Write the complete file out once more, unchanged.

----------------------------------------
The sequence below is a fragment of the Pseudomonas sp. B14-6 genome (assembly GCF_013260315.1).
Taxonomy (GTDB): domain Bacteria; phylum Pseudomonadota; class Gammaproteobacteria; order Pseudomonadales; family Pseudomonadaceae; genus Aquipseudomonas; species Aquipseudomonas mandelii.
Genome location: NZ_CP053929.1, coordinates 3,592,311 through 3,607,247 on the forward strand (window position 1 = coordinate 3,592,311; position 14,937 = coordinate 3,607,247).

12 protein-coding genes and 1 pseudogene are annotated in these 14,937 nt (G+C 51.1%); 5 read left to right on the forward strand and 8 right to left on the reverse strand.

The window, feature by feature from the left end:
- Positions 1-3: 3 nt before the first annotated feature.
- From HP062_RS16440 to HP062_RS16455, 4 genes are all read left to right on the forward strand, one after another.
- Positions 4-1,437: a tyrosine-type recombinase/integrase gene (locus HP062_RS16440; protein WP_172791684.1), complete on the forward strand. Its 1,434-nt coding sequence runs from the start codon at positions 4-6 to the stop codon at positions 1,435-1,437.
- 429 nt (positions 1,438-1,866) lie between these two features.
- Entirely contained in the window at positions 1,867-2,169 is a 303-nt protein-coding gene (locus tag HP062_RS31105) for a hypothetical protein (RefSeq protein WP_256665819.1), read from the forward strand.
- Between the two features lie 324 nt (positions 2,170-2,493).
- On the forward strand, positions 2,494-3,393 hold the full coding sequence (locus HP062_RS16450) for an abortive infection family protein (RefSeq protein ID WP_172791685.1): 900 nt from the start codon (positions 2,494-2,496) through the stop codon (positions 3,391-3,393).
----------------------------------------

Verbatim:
The sequence below is a fragment of the Pseudomonas sp. B14-6 genome (assembly GCF_013260315.1).
Taxonomy (GTDB): domain Bacteria; phylum Pseudomonadota; class Gammaproteobacteria; order Pseudomonadales; family Pseudomonadaceae; genus Aquipseudomonas; species Aquipseudomonas mandelii.
Genome location: NZ_CP053929.1, coordinates 3,592,311 through 3,607,247 on the forward strand (window position 1 = coordinate 3,592,311; position 14,937 = coordinate 3,607,247).

12 protein-coding genes and 1 pseudogene are annotated in these 14,937 nt (G+C 51.1%); 5 read left to right on the forward strand and 8 right to left on the reverse strand.

The window, feature by feature from the left end:
- Positions 1-3: 3 nt before the first annotated feature.
- From HP062_RS16440 to HP062_RS16455, 4 genes are all read left to right on the forward strand, one after another.
- Positions 4-1,437: a tyrosine-type recombinase/integrase gene (locus HP062_RS16440; protein WP_172791684.1), complete on the forward strand. Its 1,434-nt coding sequence runs from the start codon at positions 4-6 to the stop codon at positions 1,435-1,437.
- 429 nt (positions 1,438-1,866) lie between these two features.
- Entirely contained in the window at positions 1,867-2,169 is a 303-nt protein-coding gene (locus tag HP062_RS31105) for a hypothetical protein (RefSeq protein WP_256665819.1), read from the forward strand.
- Between the two features lie 324 nt (positions 2,170-2,493).
- On the forward strand, positions 2,494-3,393 hold the full coding sequence (locus HP062_RS16450) for an abortive infection family protein (RefSeq protein ID WP_172791685.1): 900 nt from the start codon (positions 2,494-2,496) through the stop codon (positions 3,391-3,393).